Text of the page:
5 replaced http://stackoverflow.com/ with https://stackoverflow.com/
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There are a lot of factors that went into it including:

  • Browser and server technology for security with virtual hosts. You used to need a dedicated IP address per secure site, but that is not the case anymore using SNI.
  • Lower cost security certificates. There are even free ones available for some single domain cases. Ten years ago I was looking at $300/year for a wildcard domain, but now I can get a certificate that includes wildcards for several domains for $70/year.
  • Overhead of HTTPS dropped significantly. It used to require extra server resources, but now the overhead is negligibleoverhead is negligible. It is even often built into load balancers that can talk HTTP to backend servers.
  • Ad networks such as AdSense started supporting HTTPS. A few years ago, it was not possible to monetize an HTTPS website with most ad networks.
  • Google announcing HTTPS as a ranking factor.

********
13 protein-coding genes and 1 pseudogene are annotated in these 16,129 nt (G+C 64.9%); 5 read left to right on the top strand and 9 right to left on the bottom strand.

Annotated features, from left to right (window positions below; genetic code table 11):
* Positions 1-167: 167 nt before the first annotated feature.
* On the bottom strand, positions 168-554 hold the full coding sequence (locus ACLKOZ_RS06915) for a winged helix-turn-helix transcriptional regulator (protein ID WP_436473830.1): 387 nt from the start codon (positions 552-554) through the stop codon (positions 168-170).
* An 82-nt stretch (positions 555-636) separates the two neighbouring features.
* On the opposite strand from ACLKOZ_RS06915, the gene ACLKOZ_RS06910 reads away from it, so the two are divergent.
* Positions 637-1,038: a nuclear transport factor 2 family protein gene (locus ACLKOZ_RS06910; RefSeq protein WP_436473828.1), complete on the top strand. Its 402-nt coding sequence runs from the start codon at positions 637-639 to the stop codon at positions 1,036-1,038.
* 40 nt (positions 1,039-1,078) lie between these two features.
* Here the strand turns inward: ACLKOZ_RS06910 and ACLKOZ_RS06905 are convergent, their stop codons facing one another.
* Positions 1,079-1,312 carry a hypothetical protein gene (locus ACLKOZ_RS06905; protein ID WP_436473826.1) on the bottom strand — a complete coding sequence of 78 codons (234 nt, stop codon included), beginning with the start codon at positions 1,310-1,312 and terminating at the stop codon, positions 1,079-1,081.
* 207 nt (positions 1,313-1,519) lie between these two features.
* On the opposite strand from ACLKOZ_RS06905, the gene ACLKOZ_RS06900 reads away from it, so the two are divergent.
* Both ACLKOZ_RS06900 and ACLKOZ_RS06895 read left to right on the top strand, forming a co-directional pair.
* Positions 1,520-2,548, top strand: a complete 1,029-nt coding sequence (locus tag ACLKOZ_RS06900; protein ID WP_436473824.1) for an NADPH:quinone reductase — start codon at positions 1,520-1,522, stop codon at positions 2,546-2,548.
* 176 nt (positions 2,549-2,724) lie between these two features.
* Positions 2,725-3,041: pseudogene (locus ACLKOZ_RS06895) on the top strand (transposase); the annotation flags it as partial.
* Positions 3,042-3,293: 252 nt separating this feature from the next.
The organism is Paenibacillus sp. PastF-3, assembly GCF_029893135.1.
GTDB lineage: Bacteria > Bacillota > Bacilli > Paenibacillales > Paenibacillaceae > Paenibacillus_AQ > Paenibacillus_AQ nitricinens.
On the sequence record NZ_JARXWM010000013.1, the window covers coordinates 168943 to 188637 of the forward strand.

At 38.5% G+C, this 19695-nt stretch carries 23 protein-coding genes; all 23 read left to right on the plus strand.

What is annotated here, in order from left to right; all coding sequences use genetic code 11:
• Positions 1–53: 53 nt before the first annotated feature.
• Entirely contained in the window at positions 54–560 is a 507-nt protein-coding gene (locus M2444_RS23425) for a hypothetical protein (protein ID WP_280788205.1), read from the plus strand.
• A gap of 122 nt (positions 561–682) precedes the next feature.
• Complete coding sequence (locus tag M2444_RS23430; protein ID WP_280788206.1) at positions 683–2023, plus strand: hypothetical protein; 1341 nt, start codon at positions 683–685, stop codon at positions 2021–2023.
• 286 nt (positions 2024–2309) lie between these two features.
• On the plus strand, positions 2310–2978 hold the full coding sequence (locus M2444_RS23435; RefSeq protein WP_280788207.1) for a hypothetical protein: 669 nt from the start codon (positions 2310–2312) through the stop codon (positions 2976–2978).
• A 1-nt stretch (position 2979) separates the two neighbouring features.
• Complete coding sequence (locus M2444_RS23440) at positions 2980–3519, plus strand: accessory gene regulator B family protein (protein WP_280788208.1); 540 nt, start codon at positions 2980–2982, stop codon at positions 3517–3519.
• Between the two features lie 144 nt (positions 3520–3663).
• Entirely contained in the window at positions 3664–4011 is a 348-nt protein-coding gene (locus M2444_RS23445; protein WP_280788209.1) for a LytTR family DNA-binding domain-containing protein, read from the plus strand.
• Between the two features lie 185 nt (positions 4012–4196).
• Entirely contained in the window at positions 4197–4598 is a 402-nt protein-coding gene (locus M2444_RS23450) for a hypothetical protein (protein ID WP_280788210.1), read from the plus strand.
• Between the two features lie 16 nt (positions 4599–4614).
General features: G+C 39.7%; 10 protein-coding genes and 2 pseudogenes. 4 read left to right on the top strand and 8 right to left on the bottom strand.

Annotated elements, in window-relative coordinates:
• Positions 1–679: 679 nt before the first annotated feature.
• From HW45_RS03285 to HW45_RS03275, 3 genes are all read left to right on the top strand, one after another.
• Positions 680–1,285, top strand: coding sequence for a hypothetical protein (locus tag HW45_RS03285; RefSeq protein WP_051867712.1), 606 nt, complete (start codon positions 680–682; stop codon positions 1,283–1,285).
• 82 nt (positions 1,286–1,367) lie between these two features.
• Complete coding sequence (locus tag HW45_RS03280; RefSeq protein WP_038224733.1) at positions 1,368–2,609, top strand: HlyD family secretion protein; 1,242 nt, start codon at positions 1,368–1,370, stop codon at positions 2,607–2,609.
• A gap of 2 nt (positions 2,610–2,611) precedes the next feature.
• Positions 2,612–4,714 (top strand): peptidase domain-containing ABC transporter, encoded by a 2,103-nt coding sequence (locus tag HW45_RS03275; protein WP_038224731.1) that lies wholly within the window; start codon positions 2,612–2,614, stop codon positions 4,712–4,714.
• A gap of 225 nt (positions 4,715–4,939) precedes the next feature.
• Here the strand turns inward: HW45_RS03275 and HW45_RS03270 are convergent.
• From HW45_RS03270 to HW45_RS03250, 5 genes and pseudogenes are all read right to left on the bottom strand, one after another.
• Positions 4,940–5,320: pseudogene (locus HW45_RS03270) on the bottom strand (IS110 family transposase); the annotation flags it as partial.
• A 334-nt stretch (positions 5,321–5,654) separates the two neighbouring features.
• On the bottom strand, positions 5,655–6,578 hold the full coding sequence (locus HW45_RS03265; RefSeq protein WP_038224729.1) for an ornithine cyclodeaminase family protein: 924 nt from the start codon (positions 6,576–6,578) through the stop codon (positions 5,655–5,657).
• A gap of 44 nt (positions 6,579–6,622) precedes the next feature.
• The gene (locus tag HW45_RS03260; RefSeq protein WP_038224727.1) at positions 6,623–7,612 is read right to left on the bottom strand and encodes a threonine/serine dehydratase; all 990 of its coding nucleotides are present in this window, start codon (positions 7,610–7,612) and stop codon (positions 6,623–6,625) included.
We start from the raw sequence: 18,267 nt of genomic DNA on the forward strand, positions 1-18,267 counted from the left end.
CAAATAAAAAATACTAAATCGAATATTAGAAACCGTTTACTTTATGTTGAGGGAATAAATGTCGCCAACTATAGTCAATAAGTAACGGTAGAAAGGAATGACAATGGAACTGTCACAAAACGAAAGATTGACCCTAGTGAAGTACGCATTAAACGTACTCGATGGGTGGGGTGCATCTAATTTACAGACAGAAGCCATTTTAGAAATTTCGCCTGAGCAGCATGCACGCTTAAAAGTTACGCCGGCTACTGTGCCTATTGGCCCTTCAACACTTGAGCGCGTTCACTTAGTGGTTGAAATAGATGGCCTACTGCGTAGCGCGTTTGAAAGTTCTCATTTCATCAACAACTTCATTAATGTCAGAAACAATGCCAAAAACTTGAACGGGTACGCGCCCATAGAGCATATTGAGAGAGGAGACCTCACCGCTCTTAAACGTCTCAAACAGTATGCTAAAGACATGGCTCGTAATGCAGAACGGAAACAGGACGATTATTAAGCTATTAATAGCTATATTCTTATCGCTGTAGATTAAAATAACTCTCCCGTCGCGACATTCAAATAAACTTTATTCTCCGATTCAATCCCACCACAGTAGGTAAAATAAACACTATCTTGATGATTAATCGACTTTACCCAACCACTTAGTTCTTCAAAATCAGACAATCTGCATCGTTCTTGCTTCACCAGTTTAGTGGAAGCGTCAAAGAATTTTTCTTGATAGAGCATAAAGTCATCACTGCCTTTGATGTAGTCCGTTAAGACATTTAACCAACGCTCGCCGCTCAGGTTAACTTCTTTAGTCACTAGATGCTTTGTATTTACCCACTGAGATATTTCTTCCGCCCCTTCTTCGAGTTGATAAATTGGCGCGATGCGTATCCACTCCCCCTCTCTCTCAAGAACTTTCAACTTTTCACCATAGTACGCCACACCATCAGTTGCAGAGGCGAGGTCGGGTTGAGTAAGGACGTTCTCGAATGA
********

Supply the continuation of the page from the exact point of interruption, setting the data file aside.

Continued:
• Big companies like Facebook and Google that moved to HTTPS for everything normalized the practice.
  • Browsers are starting to warn about HTTP being insecure.

For big companies like Google that could always afford to move to HTTPS I think there were a couple of things that pushed them to implement it:

  • Leaking of competitive intelligence data over HTTP. I believe that Google moved to HTTPS in large part because so many ISPs and competitors were looking at what users were searching over HTTP. Keeping search engine queries under wraps was a big motivation for Google.
  • Rise of malware targeting sites like Google and Facebook. HTTPS makes it harder for malware to intercept browser requests and inject ads or redirect users.

There are also some reasons that you are seeing HTTPS more often in cases where both work:

  • Google is preferring to index the HTTPS version when the HTTP version also works
  • Many folks have the HTTPS Everywhere browser plugin that automatically has them use HTTPS sites when available. That means that those users also create new links to HTTPS sites